Did you know that if you have a disability or chronic illness, you can request additional support to enable you to study more effectively? There are different schemes, regulations and guidance for this purpose, such as extra time for exams or the use of special software for example. You may get additional support if you suffer from:
- a chronic illness and/or psychological condition (autistic spectrum disorder, AD(H)D, depression, Crohn's disease, diabetes, asthma, rheumatism, ME/CFS, RSI/CANS, etc.)
- visual, auditory and motor impairments
Utrecht University wants every student to feel welcome and to get the help they need to get the most out of themselves and their degree programme.
Please contact your Study Advisor well before you start your degree programme to discuss your situation and determine the support options available to you during your studies. These may differ from the services you had at a previous university or school. Agreements regarding these special services will be laid down in a contract. It is important to seek contact as soon as possible, to ensure that there is enough time to make the necessary arrangements. You may have to request support again when starting your Master's degree programme. You can check this with the Study Advisor of your Master's programme.
You can contact the Study Advisor for your degree programme via your Faculty Student Desk. Please note that the counselling system at University College Utrecht is different: it has a dedicated Disability Services Coordinator, who you can contact in regards to studying with a disability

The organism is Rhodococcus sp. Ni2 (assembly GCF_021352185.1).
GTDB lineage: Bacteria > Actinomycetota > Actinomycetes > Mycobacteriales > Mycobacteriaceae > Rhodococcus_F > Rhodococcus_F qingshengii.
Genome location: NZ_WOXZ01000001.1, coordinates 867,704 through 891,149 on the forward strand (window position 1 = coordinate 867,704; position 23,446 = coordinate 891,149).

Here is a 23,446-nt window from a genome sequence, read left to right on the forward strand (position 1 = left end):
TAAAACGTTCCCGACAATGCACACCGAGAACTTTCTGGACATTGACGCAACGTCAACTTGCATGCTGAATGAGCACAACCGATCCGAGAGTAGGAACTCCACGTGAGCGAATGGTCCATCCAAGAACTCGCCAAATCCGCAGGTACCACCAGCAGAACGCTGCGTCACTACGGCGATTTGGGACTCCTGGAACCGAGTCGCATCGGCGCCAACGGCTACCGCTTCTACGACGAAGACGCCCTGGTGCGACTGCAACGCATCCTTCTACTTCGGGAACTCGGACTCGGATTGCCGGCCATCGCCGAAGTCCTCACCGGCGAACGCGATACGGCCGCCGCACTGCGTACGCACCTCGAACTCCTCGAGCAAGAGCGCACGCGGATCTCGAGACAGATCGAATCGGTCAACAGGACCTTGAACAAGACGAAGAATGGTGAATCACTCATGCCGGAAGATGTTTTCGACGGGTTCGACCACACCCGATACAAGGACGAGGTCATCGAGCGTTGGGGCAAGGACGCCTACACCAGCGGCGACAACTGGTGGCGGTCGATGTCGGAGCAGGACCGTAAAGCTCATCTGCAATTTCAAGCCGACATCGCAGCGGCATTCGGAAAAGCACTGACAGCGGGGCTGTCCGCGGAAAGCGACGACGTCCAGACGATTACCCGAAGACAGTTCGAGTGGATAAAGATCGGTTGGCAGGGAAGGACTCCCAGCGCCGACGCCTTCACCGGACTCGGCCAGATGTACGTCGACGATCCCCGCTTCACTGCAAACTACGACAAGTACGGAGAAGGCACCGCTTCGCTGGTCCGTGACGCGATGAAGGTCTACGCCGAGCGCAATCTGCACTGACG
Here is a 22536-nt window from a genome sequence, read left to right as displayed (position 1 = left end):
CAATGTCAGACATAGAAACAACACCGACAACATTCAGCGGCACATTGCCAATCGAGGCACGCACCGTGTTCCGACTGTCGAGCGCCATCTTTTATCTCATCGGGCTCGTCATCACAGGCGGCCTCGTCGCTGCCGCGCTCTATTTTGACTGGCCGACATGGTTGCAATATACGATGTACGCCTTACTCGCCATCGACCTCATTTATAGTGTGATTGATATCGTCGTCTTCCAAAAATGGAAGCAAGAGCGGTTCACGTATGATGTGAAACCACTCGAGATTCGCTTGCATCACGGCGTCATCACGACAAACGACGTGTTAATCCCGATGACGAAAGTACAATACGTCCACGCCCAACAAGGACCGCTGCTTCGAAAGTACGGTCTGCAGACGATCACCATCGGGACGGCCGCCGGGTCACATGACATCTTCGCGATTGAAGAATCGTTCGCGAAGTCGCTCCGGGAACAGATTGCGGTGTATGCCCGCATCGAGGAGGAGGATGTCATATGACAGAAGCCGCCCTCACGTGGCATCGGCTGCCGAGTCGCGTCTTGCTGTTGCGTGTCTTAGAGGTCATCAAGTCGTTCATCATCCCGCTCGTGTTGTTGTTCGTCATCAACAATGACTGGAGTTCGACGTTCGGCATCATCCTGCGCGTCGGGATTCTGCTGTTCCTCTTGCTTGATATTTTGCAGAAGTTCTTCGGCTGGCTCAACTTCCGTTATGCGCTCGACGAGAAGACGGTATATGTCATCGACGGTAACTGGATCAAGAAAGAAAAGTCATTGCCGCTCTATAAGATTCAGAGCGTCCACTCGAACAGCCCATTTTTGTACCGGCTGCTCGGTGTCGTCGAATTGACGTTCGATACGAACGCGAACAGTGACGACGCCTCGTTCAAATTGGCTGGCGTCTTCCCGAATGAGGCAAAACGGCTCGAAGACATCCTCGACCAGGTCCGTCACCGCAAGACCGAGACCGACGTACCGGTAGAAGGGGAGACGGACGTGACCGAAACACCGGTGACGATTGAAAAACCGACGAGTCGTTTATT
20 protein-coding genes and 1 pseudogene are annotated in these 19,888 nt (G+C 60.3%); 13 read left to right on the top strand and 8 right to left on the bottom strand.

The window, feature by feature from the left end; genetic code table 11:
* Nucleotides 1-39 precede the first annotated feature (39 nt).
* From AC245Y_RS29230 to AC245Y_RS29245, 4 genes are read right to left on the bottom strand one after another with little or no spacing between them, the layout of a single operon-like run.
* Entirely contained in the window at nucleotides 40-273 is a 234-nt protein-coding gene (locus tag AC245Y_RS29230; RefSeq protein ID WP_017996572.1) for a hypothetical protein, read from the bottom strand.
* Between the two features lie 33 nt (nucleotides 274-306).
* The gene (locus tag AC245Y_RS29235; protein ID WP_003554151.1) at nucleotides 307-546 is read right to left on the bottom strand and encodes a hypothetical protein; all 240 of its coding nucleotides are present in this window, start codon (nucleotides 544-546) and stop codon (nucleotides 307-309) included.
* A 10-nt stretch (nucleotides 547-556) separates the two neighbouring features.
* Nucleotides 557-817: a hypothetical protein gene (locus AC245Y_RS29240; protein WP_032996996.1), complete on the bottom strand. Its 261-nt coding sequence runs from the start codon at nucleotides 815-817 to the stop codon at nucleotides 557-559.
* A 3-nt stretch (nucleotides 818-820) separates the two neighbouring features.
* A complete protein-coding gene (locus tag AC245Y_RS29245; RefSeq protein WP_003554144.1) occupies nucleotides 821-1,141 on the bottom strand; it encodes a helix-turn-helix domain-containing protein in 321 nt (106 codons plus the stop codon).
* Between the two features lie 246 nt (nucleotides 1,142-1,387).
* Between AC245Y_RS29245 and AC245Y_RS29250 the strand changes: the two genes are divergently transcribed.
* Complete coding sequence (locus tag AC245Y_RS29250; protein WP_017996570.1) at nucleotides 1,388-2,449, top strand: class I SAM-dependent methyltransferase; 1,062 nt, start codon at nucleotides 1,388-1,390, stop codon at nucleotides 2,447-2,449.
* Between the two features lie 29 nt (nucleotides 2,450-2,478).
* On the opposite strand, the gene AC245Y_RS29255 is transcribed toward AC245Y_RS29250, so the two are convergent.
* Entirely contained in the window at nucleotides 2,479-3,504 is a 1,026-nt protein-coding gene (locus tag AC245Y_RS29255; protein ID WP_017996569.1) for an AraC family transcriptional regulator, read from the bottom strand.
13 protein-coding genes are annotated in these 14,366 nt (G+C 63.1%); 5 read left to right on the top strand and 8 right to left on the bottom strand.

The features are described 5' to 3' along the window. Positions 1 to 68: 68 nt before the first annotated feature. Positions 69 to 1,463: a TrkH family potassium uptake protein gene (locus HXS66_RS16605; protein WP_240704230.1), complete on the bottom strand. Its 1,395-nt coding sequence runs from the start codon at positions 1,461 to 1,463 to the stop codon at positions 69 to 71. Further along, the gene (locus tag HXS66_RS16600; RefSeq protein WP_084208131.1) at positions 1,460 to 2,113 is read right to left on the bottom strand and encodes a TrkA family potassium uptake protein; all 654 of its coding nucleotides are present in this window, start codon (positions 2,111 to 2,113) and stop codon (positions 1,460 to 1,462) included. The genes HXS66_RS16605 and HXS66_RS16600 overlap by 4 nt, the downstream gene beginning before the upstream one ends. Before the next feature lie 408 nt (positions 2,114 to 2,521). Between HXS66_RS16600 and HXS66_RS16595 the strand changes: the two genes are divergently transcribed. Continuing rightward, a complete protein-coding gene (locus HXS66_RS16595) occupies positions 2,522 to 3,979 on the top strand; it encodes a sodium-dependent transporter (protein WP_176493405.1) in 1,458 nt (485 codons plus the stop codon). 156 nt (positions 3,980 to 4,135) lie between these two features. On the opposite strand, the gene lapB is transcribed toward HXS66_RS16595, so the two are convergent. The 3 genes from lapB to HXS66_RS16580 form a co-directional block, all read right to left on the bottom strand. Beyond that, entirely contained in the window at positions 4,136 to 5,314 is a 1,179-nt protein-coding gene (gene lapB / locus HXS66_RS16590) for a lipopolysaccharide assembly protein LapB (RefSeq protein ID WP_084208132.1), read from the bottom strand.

- Utrecht University has a Platform 'Onbeperkt Studeren ('Unhindered Studying') that helps students with disabilities. The platform consists of students with disabilities, who can offer insight and support and run a buddy programme.
- Read more about the financial provisions for studying with a disability.
The UU is working on improving the accessibility of our buildings. Sometimes this involves major renovations, for which a contractor or architect is required, but sometimes it also involves small(er) issues that we could do something about in the short term (e.g. key cabinets/pigeon holes that are too high, thresholds that are too high, etc.). As a student you can report these small(er) issues yourself, via the Facility Service Centre (FSC).
In addition, the UU tries to inform students as much as possible about the accessibility of the university buildings by offering detailed accessibility information via the web pages of the buildings.